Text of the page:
There’s an inherent beauty in libraries. When you’re young, libraries are a place of wonder. Trips to these spaces were interludes which you’d leave in awe. While in the library, you could have anything you desired.

When entering higher education, it’s easy to lose that appreciation — but for certain users of the social media application TikTok, an emerging ‘dark academia’ aesthetic has revived their love for the once curiosity-inducing spaces.

Described by The New York Times as “a subculture with a heavy emphasis on reading, writing, [and] learning,” dark academia is best described as a gothic and academic blend. Devoted to all things scholarly, its followers’ aim is to transform dark academia from a trend to a functional lifestyle.

As an avid book lover and an individual drawn to dark academia, it is no surprise that I’m drawn to U of T’s lesser-known libraries. For me, libraries have always been the perfect place to be productive; however, historical libraries add the additional quality of architectural uniqueness. Witnessing these spaces urged me to consider how remarkable it is that U of T has preserved them for decades and centuries.

Fellow dark academia fanatics are probably already familiar with U of T’s John P. Robarts Library. Pre-pandemic, it’s been our unfailing support, coming in clutch in mastering the study-to-social-life balance however, its architecture doesn’t fit the style the trend promotes. So what do you do when your university’s main space is anything but inspirational? With 44 libraries across U of T’s three campuses, there are alternatives that are both functional and visually appealing.

Emmanuel College Library

Located on the third floor of Emmanuel College, this library includes antique lighting fixtures, high windows, wooden desks, and bookshelves. The vast dome-shaped windows overlook both Victoria College campus and Queen’s Park Crescent, creating the perfect study spot. One January morning, I was reading in Emmanuel College Library and it began to snow, creating an incredibly peaceful scene that I didn’t want to leave.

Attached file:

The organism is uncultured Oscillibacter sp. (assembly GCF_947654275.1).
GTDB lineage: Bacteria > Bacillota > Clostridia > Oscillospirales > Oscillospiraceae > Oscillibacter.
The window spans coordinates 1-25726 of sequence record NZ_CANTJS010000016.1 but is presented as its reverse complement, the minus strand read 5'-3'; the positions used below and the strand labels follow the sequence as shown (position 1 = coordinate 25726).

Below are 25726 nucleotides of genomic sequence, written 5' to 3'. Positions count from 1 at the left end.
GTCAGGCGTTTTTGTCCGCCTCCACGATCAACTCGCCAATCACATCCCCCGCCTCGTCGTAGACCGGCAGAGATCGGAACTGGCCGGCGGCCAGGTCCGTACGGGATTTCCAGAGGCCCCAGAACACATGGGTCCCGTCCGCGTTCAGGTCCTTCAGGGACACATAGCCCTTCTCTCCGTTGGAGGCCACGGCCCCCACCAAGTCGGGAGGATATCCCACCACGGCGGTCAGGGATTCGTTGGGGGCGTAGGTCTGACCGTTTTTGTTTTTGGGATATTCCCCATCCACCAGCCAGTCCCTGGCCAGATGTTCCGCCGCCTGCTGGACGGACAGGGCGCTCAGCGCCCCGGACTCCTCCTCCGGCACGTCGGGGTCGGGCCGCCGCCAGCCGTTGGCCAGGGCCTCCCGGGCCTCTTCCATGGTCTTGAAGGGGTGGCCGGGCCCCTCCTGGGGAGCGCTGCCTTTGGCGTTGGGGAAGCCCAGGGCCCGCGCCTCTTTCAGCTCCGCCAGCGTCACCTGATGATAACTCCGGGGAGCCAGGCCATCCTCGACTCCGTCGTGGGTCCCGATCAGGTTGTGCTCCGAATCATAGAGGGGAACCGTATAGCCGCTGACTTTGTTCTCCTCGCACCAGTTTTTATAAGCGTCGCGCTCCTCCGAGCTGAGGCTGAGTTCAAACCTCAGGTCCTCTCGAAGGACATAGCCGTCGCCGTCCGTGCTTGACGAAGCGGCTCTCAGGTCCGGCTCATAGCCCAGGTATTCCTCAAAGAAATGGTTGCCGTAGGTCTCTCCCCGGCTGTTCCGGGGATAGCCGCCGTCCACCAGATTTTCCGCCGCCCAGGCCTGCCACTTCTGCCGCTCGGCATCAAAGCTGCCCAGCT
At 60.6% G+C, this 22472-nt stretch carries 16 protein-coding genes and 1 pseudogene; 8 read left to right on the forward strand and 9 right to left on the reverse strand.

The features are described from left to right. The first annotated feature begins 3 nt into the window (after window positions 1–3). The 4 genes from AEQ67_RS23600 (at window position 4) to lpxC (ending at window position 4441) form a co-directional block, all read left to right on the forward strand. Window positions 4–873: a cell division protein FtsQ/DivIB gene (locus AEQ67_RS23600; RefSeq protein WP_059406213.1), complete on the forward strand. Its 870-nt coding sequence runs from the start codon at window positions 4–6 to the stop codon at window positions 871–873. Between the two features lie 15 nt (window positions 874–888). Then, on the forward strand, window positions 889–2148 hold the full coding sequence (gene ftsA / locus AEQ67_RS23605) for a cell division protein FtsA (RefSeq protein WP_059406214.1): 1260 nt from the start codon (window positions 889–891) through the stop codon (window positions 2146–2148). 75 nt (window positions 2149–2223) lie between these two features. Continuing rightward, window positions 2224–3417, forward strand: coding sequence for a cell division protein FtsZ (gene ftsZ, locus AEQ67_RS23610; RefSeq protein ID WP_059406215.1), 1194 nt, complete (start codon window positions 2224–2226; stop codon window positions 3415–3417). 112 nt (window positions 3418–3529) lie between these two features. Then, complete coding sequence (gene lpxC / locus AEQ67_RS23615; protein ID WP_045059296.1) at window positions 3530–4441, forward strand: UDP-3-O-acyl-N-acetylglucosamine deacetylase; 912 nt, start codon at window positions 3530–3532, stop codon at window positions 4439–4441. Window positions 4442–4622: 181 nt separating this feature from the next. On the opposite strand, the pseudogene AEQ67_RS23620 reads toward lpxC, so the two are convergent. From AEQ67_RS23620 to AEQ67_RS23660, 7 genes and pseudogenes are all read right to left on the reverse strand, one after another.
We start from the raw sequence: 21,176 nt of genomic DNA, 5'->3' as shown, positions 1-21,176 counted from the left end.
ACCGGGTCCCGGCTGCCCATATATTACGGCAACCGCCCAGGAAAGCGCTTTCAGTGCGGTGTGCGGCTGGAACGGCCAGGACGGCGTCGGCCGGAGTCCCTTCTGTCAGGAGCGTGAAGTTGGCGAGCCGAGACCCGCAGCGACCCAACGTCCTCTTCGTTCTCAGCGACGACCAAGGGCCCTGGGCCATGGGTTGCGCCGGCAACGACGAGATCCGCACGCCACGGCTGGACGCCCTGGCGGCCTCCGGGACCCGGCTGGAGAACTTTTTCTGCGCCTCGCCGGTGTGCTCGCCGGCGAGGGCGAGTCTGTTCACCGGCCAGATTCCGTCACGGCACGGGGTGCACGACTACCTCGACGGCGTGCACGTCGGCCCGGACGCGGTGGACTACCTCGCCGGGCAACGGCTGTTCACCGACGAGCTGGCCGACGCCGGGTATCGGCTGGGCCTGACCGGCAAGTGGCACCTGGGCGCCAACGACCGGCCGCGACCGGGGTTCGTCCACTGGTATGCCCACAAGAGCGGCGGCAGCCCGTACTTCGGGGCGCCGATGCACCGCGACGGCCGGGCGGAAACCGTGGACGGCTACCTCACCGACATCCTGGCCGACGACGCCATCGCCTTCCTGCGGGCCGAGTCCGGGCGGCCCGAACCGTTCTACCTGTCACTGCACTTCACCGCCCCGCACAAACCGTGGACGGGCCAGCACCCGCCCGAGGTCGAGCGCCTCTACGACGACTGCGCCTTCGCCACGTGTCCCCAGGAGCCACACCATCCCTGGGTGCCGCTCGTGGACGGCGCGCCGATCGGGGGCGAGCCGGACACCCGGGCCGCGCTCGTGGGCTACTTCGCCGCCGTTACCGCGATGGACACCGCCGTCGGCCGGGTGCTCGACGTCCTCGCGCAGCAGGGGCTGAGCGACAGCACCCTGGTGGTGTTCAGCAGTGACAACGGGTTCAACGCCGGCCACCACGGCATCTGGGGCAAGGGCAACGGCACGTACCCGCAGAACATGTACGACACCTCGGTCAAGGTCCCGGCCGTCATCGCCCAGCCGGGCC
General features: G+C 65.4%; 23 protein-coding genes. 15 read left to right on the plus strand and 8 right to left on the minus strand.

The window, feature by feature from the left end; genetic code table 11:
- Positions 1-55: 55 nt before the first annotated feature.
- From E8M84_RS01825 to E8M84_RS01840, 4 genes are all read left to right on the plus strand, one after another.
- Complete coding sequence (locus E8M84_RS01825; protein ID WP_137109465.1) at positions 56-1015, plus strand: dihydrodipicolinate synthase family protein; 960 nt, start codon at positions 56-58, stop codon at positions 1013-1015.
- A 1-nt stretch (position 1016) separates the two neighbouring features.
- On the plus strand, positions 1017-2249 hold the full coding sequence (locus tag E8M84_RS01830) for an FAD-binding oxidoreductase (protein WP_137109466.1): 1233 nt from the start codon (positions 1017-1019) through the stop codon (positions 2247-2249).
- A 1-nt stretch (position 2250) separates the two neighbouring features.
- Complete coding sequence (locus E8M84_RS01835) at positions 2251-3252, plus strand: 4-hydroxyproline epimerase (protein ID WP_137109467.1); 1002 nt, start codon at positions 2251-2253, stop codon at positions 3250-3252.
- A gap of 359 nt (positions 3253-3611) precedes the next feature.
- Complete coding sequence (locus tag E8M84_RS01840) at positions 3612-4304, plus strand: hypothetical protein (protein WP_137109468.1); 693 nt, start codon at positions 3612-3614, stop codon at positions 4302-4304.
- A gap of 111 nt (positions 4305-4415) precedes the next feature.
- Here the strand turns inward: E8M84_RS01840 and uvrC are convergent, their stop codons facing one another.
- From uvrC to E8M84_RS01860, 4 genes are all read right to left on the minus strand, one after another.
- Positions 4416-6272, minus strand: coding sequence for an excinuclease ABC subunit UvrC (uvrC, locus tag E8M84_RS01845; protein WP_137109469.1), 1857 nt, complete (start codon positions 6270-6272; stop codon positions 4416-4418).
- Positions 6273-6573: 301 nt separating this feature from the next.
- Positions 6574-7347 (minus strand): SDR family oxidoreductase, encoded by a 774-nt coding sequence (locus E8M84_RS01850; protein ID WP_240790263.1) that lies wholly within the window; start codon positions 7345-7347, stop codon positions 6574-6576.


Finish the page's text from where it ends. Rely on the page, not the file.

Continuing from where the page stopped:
Standing in Emmanuel College Library, wondering how to get to the second floor. ALESSIA TENAGLIA/THE VARSITY

One of my first times studying at Emmanuel College Library, right before heading to the last of my first semester classes. It was also one of the first snowfalls of December. ALESSIA TENAGLIA/THE VARSITY

Knox College Library

Knox College Library, also known as Caven Library, has dramatic windows that overlook University College and Front Campus. The stained glass windows cast a glowing light within the space which brightens the room, making it a great place for completing coursework. Since many of my classes were located on that side of campus, I enjoyed spending my time there between classes.

Early morning, trying to explore more of Knox College as a curious first-year student. ALESSIA TENAGLIA/THE VARSITY

The stairs that lead to Caven Library and the windows that overlook Front Campus. ALESSIA TENAGLIA/THE VARSITY

A morning well spent at Caven Library. It was peaceful, quiet, and bright. ALESSIA TENAGLIA/THE VARSITY

Thomas Fisher Rare Book Library

The Thomas Fisher Rare Book Library was established in 1973 and is located within Robarts. This library specializes in rare and important materials, such as manuscript holdings and collections from several authors, including Shakespeare. These rare finds are put on display for faculty, staff, students, and the general public.

With its red carpets, tall columns, and approximately five levels of shelving holding hundreds to thousands of books, it is a must-see for all students. When I participated in my first campus tour, I was stunned by this space because of its towering ceiling.

A fall morning at the Thomas Fisher Rare Book Library as a first-year student, accepting that I can only visit the archives on display and cannot study here. ALESSIA TENAGLIA/THE VARSITY

If you’re interested in immersing yourself in dark academia-esque spaces, it’s worthwhile to explore these settings. However, these libraries are more than a passing TikTok trend they offer us the chance to explore our campus and be productive during a busy year.